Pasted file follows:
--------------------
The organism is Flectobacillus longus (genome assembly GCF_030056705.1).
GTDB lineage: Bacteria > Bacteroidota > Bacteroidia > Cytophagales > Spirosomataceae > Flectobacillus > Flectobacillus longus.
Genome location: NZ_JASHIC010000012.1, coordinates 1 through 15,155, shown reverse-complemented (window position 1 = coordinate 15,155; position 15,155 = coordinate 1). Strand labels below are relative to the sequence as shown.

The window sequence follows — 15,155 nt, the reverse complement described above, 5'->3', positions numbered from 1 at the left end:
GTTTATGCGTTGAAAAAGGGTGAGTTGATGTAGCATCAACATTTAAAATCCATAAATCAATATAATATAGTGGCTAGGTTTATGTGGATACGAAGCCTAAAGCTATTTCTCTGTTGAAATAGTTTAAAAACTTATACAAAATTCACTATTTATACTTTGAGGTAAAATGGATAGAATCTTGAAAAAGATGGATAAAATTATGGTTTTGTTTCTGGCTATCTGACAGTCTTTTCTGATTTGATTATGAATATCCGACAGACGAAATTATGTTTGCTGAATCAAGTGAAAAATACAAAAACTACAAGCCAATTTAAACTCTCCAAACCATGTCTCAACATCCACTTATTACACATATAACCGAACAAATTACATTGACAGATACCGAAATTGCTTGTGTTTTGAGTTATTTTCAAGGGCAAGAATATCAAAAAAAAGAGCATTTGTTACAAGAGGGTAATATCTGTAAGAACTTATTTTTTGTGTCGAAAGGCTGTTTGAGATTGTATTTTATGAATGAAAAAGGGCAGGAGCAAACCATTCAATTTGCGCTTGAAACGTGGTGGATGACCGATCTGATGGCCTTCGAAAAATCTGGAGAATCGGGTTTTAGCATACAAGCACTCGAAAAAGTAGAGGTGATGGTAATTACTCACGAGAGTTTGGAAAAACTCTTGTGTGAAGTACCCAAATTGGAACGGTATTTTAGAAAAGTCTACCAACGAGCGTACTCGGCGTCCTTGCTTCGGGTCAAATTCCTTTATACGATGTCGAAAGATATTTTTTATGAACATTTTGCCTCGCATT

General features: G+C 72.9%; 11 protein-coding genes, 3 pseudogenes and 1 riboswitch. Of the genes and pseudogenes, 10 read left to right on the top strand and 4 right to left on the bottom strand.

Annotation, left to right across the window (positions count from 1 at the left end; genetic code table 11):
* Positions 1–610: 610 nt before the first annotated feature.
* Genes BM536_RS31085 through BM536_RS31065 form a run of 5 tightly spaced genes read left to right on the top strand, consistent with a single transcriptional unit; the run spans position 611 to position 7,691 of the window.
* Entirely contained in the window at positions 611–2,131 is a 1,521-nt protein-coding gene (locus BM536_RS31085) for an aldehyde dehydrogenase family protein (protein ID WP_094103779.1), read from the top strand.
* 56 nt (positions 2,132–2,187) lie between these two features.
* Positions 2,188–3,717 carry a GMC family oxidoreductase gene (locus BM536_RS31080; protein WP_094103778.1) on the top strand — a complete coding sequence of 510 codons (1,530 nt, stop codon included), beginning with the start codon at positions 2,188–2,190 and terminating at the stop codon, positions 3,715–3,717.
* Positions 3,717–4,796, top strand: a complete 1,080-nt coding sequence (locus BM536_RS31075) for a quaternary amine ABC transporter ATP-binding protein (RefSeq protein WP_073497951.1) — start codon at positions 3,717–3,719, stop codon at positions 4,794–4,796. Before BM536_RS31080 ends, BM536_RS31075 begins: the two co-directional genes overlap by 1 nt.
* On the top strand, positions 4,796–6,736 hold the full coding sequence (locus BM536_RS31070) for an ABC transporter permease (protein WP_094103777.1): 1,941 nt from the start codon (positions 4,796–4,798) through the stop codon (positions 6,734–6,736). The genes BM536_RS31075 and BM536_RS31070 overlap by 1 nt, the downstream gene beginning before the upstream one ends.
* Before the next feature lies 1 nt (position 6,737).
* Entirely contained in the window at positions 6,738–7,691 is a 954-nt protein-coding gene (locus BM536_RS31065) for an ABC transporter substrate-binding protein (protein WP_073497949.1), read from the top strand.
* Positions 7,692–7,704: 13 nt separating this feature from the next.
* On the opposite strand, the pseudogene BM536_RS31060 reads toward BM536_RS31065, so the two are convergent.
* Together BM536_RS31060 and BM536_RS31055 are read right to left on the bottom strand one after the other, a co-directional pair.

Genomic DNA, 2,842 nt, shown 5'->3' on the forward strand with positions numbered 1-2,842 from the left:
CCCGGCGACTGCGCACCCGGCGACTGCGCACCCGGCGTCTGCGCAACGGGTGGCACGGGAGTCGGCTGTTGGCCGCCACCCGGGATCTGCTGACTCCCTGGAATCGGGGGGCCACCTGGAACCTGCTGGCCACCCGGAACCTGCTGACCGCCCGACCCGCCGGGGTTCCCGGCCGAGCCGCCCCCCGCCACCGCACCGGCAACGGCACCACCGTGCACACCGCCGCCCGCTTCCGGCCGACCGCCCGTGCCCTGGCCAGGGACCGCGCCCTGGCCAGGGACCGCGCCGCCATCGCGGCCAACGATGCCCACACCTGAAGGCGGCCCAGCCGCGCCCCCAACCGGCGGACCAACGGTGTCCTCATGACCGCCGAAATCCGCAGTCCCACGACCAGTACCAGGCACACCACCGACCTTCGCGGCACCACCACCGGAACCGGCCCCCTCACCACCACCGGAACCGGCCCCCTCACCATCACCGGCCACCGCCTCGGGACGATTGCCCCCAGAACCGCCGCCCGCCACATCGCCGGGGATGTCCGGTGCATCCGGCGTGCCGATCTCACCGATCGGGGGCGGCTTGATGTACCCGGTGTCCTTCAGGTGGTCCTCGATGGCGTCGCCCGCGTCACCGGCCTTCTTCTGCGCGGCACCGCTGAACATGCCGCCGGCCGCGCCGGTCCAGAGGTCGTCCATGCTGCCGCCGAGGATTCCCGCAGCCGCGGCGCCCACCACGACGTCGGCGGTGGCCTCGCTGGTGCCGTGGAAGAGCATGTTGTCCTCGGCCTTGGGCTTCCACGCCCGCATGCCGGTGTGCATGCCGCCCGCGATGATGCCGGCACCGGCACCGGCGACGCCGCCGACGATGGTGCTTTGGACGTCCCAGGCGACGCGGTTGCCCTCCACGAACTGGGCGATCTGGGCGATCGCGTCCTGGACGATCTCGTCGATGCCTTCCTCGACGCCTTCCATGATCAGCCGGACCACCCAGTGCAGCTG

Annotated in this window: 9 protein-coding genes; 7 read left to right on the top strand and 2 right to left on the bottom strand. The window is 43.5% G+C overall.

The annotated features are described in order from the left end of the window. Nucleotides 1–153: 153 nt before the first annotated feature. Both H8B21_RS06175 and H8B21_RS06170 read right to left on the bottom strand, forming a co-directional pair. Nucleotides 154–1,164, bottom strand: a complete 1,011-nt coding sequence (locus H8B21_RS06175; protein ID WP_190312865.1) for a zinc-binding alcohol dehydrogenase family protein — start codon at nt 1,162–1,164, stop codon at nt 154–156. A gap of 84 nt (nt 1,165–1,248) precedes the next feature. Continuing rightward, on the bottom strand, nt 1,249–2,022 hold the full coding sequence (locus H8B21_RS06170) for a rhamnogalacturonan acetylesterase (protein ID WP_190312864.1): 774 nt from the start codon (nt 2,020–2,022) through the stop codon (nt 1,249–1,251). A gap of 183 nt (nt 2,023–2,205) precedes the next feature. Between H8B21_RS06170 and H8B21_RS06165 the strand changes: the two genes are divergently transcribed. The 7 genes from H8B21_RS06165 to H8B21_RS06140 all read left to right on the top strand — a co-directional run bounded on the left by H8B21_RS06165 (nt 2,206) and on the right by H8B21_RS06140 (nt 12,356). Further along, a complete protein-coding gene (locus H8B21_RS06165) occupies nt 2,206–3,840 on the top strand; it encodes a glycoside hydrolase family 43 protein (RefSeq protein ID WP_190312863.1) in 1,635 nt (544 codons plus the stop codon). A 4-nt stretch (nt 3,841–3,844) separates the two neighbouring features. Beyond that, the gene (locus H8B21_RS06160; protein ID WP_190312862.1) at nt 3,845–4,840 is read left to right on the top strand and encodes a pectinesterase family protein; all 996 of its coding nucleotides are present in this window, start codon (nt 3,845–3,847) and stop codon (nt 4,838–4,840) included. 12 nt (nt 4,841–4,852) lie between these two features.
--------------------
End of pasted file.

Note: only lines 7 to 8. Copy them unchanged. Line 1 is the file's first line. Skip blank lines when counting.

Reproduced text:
Annotation, left to right across the window (positions count from 1 at the left end; genetic code table 11):
* Positions 1–610: 610 nt before the first annotated feature.